Then we have Linda F who has begun grinding her Flower Pots Window.  Although all of the flowers have been cut out she's considering changing some of the flower petals.   Myself, I think things are going to be just fine as they are but as I always say:  If you don't like the way something looks it probably won't look any better once it's completed so fix it while you still can.   We'll see what Linda decides to do when she returns.

Meanwhile Linda L has been hard at work on her Street Address Window.   With the center number section almost completely tacked together Linda will soon begin assembling the two end sections which will give this window its length.  Rather than working on a large board we're working on this window in three separate pieces so that it's easily transportable because once it's joined together it will have to stay in the shop to avoid breakage.

This is the back side of Barbara's Autumn Scene and Train Window and yes, some of this side has been soldered already.   I'm thinking that she'll be soldering during the next class and then adding the metal wires that will form the railroad trestle above all of these trees in two more weeks.

After missing two weeks of classes it was nice to see Ann back in action. This week she finished cutting, grinding, wrapping and tacking her final borders into place!   That means she'll be spending all of her time soldering this window when she returns.  And for the record, this window is larger than you think-- trust me on that.

Susan R was as busy as can be cutting and grinding two more Rose Lawn Ornaments.   The pink one is completely ground and ready to be wrapped while the yellow rose is very close to being ready for some copper foil.  We'll most likely see that happen when she returns.

And Myrt has started a new Peace Sunflower, but this one has a completely different color scheme from her first one.   She's also moved at about twice the speed in getting this one cut out.  Great work! (I'm still hearing Jefferson Airplane when I look at this!)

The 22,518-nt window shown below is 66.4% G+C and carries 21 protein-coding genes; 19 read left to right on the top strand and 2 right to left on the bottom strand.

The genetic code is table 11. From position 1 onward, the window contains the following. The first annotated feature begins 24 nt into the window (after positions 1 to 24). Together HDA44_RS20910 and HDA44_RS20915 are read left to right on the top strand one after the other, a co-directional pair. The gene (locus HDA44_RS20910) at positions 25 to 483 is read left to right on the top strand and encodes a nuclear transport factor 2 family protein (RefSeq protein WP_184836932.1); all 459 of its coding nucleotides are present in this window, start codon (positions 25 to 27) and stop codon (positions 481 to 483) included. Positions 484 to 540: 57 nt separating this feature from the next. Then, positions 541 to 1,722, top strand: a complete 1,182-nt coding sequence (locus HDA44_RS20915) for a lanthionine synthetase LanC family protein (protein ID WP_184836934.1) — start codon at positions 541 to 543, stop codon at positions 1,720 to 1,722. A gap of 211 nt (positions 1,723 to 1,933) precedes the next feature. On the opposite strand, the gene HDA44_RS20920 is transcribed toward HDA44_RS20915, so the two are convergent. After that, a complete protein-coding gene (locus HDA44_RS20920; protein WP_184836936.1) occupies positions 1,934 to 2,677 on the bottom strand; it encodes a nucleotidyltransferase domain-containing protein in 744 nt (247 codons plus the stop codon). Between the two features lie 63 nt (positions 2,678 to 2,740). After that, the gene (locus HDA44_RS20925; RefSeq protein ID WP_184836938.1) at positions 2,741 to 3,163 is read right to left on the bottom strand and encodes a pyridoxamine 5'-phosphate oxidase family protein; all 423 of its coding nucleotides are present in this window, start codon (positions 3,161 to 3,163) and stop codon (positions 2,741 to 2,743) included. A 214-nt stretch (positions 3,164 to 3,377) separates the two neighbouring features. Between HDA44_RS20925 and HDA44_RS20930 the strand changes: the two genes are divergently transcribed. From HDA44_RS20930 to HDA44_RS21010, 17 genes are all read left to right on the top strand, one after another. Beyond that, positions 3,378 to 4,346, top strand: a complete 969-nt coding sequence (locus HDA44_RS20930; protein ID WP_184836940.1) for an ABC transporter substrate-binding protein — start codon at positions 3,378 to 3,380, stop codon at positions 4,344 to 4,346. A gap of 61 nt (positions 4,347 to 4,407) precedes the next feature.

Finally, to wrap things up we take a look at Lara's newest pattern.   It's another African Woman scene and it looks to me like it will be every bit as stunning as all of the other pieces she's done with us.  I love how Lara looks outside of the box when choosing art for her windows.  The road less traveled leads to incredible results!   

So that's it here.  Next up is Front Page News!

Bayou Salé GlassWorks

Monday, July 24, 2017

Put It In My Yeti

Your Glass Cutter is a delicate instrument and far smaller than you might actually think.   It's the Cutter Wheel that does all the work by scoring the glass as it rolls over your glass.  This wheel is positioned in a slot an the bottom of your cutter which one of the red arrows is pointing to in the picture on the lower left.   As time goes by this slot will likely fill with grit and dirt which can stop your Cutting Wheel from spinning freely.   In the picture on the bottom right you can see that the slot on my cutter is completely clogged and should be cleaned.

Cleaning your cutter is very simple and takes less than 5 seconds.  Just take one of the pins that you use to hold your glass pieces in place and gently push it into the slot to force out the grit and grime that has accumulated there.  It may take a few pokes to clean it out but when you've made a few passes with the pin you will hopefully be able to see through the slot as you can in the picture on the lower right.   If your cutter has a long oil wick you may not be able to see completely through the slot but you will see a lot of dirt and debris come out.   Taking care of your cutter is an important part of making stained glass windows because you will only ever be as good as your tools.   Also, remember to oil your cutter again after performing this procedure.  Just a drop on the cutting head will do.


Lara's Ballerina Window is an extraordinary piece and one that I may very well make myself. (Imitation being the sincerest form of flattery!)  Lara's subtle use of iridized glass blends in wonderfully  with the green hues of the window while contrasting with the Ballerina herself to provide her definition.  Beautiful, beautiful work.